We provide a comprehensive review of the available evidence on the pathophysiological implications of genetic variants in the human trace amine-associated receptor (TAAR) superfamily. Genes coding for trace amine-associated receptors (taars) represent a multigene family of G-protein-coupled receptors, clustered to a small genomic region of 108 kb located in chromosome 6q23, which has been consistently identified by linkage analyses as a susceptibility locus for schizophrenia and affective disorders. Most TAARs are expressed in brain areas involved in emotions, reward and cognition. TAARs are activated by endogenous trace amines and thyronamines, and evidence for a modulatory action on other monaminergic systems has been reported. Therefore, linkage analyses were followed by fine mapping association studies in schizophrenia and affective disorders. However, none of these reports has received sufficient universal replication, so their status remains uncertain. Single nucleotide polymorphisms in taars have emerged as susceptibility loci from genome-wide association studies investigating migraine and brain development, but none of the detected variants reached the threshold for genome-wide significance. In the last decade, technological advances enabled single-gene or whole-exome sequencing, thus allowing the detection of rare genetic variants, which may have a greater impact on the risk of complex disorders. Using these approaches, several taars (especially taar1) variants have been detected in patients with mental and metabolic disorders, and in some cases, defective receptor function has been demonstrated in vitro. Finally, with the use of transcriptomic and peptidomic techniques, dysregulations of TAARs (especially TAAR6) have been identified in brain disorders characterized by cognitive impairment.

Molecular Variants in Human Trace Amine-Associated Receptors and Their Implications in Mental and Metabolic Disorders

Rutigliano, Grazia;Zucchi, Riccardo
2019-01-01

Abstract

We provide a comprehensive review of the available evidence on the pathophysiological implications of genetic variants in the human trace amine-associated receptor (TAAR) superfamily. Genes coding for trace amine-associated receptors (taars) represent a multigene family of G-protein-coupled receptors, clustered to a small genomic region of 108 kb located in chromosome 6q23, which has been consistently identified by linkage analyses as a susceptibility locus for schizophrenia and affective disorders. Most TAARs are expressed in brain areas involved in emotions, reward and cognition. TAARs are activated by endogenous trace amines and thyronamines, and evidence for a modulatory action on other monaminergic systems has been reported. Therefore, linkage analyses were followed by fine mapping association studies in schizophrenia and affective disorders. However, none of these reports has received sufficient universal replication, so their status remains uncertain. Single nucleotide polymorphisms in taars have emerged as susceptibility loci from genome-wide association studies investigating migraine and brain development, but none of the detected variants reached the threshold for genome-wide significance. In the last decade, technological advances enabled single-gene or whole-exome sequencing, thus allowing the detection of rare genetic variants, which may have a greater impact on the risk of complex disorders. Using these approaches, several taars (especially taar1) variants have been detected in patients with mental and metabolic disorders, and in some cases, defective receptor function has been demonstrated in vitro. Finally, with the use of transcriptomic and peptidomic techniques, dysregulations of TAARs (especially TAAR6) have been identified in brain disorders characterized by cognitive impairment.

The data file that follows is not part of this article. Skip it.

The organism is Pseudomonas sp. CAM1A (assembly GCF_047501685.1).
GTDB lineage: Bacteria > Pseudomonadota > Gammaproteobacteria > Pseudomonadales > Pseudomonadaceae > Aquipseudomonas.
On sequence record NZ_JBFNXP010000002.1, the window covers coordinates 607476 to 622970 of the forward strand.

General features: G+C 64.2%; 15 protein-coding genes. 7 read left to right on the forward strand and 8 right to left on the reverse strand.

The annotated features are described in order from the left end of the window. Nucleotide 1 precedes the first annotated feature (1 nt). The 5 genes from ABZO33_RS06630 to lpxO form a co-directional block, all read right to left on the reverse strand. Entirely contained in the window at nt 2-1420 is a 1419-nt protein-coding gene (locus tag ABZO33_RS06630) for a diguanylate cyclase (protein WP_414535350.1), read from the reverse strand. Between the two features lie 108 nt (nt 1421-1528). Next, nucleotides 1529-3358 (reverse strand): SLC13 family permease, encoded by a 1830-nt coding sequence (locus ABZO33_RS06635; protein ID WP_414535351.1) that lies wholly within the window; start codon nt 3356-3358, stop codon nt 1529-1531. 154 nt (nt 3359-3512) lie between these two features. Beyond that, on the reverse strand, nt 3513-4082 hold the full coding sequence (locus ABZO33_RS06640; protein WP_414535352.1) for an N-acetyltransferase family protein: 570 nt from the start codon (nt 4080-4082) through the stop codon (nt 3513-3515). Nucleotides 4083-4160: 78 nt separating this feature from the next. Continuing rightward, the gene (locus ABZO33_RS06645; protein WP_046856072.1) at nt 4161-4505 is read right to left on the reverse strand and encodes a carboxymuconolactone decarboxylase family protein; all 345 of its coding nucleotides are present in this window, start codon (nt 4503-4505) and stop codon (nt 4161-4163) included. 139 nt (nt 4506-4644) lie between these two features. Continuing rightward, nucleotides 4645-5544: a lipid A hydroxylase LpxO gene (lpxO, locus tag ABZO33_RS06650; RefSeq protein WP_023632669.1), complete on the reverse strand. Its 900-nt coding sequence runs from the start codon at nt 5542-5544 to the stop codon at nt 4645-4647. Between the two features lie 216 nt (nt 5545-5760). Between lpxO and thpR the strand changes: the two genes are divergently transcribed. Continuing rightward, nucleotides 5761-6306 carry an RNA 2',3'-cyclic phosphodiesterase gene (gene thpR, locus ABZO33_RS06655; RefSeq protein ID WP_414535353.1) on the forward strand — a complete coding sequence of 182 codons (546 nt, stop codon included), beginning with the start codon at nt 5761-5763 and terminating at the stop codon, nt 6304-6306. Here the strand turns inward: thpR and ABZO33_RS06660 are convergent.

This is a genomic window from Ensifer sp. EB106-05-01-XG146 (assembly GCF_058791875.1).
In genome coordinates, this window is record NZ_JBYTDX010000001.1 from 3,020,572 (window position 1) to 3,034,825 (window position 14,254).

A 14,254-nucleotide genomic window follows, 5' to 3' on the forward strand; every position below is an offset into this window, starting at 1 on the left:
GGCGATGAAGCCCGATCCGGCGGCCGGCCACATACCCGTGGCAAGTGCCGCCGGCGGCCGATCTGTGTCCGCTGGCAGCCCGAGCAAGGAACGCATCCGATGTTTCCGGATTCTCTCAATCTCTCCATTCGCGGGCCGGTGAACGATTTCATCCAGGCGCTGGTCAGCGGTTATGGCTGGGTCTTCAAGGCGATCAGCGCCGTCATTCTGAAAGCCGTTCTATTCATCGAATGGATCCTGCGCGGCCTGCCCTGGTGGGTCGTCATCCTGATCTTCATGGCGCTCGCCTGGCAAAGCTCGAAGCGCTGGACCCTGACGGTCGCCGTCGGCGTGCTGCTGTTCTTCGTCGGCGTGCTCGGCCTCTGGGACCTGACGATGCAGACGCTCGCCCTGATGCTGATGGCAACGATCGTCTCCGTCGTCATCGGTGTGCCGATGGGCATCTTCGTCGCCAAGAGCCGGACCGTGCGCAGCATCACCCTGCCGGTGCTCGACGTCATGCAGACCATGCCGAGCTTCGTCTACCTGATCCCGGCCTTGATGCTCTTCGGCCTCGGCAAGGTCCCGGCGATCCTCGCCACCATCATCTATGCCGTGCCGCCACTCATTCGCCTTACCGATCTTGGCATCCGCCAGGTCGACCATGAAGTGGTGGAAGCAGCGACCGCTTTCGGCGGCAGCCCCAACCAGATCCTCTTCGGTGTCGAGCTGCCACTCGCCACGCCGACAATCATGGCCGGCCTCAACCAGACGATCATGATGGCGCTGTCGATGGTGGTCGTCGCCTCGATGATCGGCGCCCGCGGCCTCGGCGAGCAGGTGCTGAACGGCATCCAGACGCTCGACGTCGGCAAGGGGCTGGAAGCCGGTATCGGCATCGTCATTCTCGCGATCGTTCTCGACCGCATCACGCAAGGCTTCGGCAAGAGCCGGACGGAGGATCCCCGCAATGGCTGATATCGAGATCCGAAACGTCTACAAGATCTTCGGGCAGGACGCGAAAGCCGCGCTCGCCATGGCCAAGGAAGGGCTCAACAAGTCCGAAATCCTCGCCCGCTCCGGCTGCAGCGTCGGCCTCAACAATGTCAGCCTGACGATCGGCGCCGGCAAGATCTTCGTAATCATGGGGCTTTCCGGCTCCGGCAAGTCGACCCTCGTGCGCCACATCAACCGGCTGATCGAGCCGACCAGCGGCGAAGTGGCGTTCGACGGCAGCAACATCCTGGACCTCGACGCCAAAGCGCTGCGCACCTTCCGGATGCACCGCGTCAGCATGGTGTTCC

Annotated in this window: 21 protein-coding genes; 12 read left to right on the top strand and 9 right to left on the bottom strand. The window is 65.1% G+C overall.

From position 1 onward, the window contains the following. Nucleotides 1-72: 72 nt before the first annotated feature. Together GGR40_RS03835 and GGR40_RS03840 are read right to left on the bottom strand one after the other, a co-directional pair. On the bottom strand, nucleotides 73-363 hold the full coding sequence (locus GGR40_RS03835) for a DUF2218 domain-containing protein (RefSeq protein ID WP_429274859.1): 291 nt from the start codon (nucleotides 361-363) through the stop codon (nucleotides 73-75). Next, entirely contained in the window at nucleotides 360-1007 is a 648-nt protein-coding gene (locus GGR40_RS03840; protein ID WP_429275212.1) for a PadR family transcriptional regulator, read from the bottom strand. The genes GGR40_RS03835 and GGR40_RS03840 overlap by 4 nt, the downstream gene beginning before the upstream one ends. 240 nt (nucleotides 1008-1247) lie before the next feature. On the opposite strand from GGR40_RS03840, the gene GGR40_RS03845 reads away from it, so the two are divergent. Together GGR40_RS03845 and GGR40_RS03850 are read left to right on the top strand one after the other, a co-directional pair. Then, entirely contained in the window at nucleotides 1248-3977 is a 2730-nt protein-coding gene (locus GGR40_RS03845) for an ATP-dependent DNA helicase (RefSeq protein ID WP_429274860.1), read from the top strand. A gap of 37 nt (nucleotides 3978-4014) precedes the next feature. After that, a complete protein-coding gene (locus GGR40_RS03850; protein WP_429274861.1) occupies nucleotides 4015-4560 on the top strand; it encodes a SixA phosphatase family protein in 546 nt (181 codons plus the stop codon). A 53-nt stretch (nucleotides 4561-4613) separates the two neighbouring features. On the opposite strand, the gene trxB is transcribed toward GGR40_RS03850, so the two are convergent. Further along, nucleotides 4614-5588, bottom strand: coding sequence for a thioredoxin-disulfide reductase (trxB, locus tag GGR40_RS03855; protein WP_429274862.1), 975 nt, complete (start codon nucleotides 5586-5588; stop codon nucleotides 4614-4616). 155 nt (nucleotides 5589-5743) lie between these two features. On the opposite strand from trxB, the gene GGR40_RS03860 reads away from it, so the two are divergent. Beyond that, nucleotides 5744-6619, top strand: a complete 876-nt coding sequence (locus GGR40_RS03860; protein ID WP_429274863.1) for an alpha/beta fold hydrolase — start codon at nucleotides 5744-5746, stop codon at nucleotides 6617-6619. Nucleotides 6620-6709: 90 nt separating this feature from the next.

2019
Rutigliano, Grazia; Zucchi, Riccardo
File in questo prodotto:
Non ci sono file associati a questo prodotto.

I documenti in IRIS sono protetti da copyright e tutti i diritti sono riservati, salvo diversa indicazione.

Utilizza questo identificativo per citare o creare un link a questo documento: https://hdl.handle.net/11568/1015378
 Attenzione

Attenzione! I dati visualizzati non sono stati sottoposti a validazione da parte dell'ateneo

Citazioni
  • ???jsp.display-item.citation.pmc??? 6
  • Scopus 27
  • ???jsp.display-item.citation.isi??? 23
social impact